Why don’t we all agree about the authority of the Scriptures?  Sin.  Sin has corrupted our perception and analysis of both God and His word.  We could then ask since all of us are guilty of sin, why do any of us hold the view that the Scriptures are God’s word and authoritative for my life?  The work of the Holy Spirit.  The Spirit ensured that the words the author’s penned were God’s very words (cf. 2 Pt. 1:21) and enables us to see God’s word for the truth that it is (cf. John 17:17).  Imagine viewing the night sky with your naked eye and then looking at it through a telescope.  Those multitudes of stars that you now see were always there though you could not see it without the aid of the telescope (example from Nichols, “Why We Trust the Bible”).  In a far greater way, the Holy Spirit causes us to be “born again” and enables us to overcome the gross effects of sin and come to an understanding and belief that the Scriptures are the very words of God and His truth for our good and His glory.

“E” is for Ecclesiology

“E” is for ecclesiology.  Ecclesiology is the study of the church.  This would include the mission of the church, sacraments or ordinances, offices (elder and deacon), membership in the church, marks of a true church, worship in the church, and much more.  The word ecclesiology comes from the Greek word most often translated “church” in the NT, ekklesia.  It literally means, “called-out ones.”  The church has been “called-out” of this world to serve the living God and make Him known throughout the nations with the Gospel (cf. Matt. 28:18-20).

The Greek word we get our English “church” from is, kyriakos.  This refers to that which pertains to or belongs to the kyrios, the Lord (BDAG, 576).  The church is described as the body (cf. Rom. 12:4-8; 1 Cor. 12:4-31; Eph. 5:29-30) and bride (cf. Eph. 5:25-32; Rev. 19:7; 21:2; 22:17) of Christ.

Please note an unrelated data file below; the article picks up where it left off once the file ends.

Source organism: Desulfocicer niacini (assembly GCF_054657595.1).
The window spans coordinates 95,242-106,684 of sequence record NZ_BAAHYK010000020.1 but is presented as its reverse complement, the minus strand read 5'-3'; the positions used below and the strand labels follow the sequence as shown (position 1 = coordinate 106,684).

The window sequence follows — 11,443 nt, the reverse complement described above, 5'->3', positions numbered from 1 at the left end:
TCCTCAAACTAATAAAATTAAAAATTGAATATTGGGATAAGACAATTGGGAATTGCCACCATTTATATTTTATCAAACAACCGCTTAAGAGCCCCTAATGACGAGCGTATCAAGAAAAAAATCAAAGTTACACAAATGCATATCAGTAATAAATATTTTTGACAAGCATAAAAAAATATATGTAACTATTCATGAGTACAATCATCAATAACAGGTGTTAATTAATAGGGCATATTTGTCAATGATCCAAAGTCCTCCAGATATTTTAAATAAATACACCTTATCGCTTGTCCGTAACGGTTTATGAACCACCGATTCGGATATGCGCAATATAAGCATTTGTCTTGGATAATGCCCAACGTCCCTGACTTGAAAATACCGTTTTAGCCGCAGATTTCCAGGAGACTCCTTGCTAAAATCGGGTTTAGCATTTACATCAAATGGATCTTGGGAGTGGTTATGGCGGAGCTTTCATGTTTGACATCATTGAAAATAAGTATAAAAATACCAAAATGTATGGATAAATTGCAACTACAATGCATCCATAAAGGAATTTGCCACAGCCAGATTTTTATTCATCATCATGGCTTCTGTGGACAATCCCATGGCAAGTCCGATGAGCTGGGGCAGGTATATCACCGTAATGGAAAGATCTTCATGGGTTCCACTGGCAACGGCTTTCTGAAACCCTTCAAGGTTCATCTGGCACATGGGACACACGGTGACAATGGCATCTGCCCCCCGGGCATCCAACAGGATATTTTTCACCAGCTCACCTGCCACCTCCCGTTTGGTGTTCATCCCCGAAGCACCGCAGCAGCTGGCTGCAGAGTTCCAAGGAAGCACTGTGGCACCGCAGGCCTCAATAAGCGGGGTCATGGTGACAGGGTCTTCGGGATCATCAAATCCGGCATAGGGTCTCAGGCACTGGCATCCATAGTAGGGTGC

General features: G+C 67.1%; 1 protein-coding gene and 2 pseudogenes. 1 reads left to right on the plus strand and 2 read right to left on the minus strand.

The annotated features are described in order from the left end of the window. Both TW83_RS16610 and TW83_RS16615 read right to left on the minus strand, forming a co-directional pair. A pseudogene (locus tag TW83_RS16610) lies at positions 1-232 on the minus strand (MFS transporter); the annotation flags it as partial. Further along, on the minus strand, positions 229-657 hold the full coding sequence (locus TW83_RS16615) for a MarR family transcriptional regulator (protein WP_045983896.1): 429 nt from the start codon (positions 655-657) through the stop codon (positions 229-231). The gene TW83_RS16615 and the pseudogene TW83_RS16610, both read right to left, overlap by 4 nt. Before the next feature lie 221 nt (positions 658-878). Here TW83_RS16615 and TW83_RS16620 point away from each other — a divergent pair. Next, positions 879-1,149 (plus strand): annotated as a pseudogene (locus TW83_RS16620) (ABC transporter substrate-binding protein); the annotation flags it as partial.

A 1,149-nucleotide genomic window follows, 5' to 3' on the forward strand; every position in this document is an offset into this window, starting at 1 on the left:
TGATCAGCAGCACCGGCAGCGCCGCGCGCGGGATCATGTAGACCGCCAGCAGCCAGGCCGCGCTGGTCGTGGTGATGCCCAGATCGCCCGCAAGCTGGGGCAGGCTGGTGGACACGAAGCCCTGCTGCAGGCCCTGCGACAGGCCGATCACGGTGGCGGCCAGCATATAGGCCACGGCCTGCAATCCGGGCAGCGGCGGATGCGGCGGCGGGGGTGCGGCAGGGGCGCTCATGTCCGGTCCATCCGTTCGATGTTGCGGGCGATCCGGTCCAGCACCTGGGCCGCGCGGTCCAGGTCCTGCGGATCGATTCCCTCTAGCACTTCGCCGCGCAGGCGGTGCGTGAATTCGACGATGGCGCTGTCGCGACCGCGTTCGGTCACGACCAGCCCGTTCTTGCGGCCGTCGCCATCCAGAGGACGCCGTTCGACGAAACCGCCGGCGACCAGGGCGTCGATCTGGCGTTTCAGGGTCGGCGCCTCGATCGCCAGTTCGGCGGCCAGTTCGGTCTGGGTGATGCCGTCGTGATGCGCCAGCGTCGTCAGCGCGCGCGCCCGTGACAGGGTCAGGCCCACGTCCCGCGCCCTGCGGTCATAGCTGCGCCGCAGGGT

In this blog we will first be taking a look at the distinction between the invisible and visible church.  We will then take a quick look at the three marks that constitute a true church.  Lastly, we will answer the question “What this means to me?”

Invisible & Visible

The invisible church refers to those who make up the true church.  This includes only those who are truly born again (see “B”) across cultures and time.  So the believer in China right now and the believer who died in Europe 1,000 years ago are a part of the invisible church.  The visible church is made up of all who claim to worship and serve the Lord.  Thus in the visible church you will have those who are truly born again and those who are unbelievers (cf. Matt. 13:24-30).

Another way of stating it is that the invisible church is the church as God sees it and the visible church are the local bodies that we see.  However, we shouldn’t see the invisible church and visible church as separate entities since nothing is invisible to God for He knows our hearts.  What we defined above as the invisible church is made up of true believers who are within the visible church (Sproul, Everyone’s a Theologian, 262).

Marks of a True Church